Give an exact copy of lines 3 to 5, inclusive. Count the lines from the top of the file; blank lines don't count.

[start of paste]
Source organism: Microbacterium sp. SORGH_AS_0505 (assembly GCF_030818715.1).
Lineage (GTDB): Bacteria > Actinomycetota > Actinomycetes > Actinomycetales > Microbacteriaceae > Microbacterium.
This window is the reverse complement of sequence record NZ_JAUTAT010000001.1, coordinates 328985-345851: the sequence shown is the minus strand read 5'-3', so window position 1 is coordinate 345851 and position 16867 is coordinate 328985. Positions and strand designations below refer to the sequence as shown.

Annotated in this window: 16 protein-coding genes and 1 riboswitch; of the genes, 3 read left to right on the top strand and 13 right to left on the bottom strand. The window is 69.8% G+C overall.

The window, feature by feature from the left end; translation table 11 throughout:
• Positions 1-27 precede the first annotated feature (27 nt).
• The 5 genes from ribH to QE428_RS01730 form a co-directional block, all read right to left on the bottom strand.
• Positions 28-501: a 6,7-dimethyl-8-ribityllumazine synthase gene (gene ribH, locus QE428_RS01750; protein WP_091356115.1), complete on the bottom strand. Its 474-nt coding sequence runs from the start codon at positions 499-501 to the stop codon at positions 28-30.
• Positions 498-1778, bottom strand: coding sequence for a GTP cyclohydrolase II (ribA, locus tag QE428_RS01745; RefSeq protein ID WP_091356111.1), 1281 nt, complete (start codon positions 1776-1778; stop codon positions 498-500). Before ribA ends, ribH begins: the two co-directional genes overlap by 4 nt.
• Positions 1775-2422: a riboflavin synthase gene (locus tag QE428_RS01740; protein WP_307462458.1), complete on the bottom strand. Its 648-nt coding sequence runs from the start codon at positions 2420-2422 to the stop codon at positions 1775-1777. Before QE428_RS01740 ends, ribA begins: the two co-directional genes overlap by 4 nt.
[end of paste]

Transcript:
This window is the reverse complement of sequence record NZ_JAUTAT010000001.1, coordinates 328985-345851: the sequence shown is the minus strand read 5'-3', so window position 1 is coordinate 345851 and position 16867 is coordinate 328985. Positions and strand designations below refer to the sequence as shown.

Annotated in this window: 16 protein-coding genes and 1 riboswitch; of the genes, 3 read left to right on the top strand and 13 right to left on the bottom strand. The window is 69.8% G+C overall.

The window, feature by feature from the left end; translation table 11 throughout: